Dungeons & Dragons
Lesson 57 Chapter 2 Module 6
Thank you Stranger Things, The Big Bang Theory, sold-out ComicCon, and other “geek culture is now pop culture” mainstream media that is bringing an understanding and popularity to the weird stuff that only a subgroup of people used to find cool.
Today’s lesson is about one of those geek culture pass times, the game Dungeons & Dragons.
More specifically, data and analysis from the statistics website FiveThirtyEight.
Ok, I know what you are asking in your head right now.
“Elisa, how can a possibly super weird game about elves and battle lords and bird-people help me write a blog post for my customers tomorrow? And further, what is statistical analysis doing in a course on writing?”
Well, I’m going to address your concerns from the bottom up, because this lesson might already be a bit of a chin-scratcher.
Remember last week (seems so long ago, huh?) when we copied the excerpt from The Circle, in which Mae was finally finding her jam at the company because finally had all the numbers and metrics? She thought she knew what was important.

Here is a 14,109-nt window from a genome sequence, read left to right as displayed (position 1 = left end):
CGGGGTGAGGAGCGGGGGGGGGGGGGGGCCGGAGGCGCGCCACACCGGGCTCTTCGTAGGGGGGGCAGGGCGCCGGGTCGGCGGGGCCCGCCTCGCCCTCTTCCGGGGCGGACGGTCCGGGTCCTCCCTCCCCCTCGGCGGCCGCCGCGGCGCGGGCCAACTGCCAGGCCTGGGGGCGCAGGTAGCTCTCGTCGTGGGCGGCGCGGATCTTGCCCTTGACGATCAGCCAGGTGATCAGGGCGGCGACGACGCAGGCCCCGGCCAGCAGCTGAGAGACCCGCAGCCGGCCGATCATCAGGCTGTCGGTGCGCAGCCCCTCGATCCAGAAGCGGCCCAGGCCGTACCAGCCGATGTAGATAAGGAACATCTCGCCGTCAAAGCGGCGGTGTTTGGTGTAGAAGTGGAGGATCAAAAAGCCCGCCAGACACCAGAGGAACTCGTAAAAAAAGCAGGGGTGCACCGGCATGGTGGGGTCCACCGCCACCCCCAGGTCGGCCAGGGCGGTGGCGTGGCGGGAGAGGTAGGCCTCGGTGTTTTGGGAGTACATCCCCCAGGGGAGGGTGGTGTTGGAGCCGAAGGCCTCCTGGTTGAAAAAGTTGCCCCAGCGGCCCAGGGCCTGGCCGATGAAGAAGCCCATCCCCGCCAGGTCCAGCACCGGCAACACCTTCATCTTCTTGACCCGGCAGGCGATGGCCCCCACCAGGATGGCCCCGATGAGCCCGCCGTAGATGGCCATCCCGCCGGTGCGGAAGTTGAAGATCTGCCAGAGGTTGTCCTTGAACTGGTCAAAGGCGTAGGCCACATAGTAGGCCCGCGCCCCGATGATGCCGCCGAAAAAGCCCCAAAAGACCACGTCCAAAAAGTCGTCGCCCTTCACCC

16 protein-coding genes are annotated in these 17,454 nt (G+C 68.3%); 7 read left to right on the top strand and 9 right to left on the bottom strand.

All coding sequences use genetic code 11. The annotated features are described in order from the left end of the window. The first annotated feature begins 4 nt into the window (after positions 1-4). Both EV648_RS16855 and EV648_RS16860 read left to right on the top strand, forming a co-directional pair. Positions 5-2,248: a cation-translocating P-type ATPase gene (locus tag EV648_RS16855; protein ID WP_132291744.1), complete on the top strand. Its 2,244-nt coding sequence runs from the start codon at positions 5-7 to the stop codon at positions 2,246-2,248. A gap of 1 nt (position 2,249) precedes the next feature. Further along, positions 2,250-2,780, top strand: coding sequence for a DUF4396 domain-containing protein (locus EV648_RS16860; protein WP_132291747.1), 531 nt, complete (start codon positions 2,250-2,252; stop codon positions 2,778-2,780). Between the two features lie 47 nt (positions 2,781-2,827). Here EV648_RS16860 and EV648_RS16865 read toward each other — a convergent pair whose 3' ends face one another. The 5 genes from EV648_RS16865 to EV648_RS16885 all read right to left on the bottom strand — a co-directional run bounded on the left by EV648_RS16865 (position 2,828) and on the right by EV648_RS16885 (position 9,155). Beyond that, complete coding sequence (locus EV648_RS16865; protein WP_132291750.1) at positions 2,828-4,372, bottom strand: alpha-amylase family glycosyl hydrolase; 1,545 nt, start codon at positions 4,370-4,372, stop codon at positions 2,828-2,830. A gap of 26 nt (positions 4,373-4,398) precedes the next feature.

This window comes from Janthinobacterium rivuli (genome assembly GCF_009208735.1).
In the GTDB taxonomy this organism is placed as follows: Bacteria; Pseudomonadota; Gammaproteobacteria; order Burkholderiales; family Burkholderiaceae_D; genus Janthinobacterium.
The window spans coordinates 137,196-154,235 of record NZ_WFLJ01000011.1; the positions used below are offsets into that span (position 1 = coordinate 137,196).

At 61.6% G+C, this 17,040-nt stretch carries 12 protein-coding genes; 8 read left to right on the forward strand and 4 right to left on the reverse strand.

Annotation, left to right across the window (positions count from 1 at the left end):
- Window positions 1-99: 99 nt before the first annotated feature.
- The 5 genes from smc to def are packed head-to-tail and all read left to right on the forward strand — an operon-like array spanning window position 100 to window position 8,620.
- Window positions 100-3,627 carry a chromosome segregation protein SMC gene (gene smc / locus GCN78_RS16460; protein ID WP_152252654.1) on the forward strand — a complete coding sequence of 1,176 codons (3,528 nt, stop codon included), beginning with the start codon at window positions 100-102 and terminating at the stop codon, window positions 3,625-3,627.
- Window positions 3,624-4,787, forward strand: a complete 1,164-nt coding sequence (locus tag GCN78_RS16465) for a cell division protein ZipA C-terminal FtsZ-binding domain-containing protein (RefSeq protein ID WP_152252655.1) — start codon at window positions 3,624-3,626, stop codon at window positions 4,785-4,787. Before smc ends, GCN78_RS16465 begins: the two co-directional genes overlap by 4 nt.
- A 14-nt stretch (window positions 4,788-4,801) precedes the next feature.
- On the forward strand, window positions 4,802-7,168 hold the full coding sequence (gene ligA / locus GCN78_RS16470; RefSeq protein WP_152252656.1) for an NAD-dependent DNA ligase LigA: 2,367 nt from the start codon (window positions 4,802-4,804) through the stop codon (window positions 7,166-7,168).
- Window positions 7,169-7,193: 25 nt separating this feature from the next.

Of course the issue comes up later, that numbers and measurements don’t mean jack if your reader doesn’t understand how to interpret them.
Which is where FiveThirtyEight comes in.
The entire site is not only about statistics and probabilities, but about the analysis and application of those statistics and probabilities. Like Ann Handley asked in Week 3, “So What?”
Here, they looked at the data on the different races of character that people choose most frequently in Dungeons & Dragons.
Now, for anyone looking at D & D as a common observer, you probably assume that it is an odd fantasy world game where people pretend they are magical and mystical beings that have no place in reality.
But the article’s writer, Gus Wezerek, found a completely different result.
The most popular character choice wasn’t magical or mystical, it wasn’t players escaping reality, it wasn’t people choosing to be some creature they aren’t; the most popular character choice was to be a human.
It seems that having to fumble around in spellbooks and rule guides, figure out what it means to be something else, and learn all the weaknesses and strengths according to that wasn’t as compelling for people as a good story.
Finally, when people chose to be human, they didn’t choose just any human.
They chose a human fighter.
People want to be heroes.
We all want to be the hero in our own story.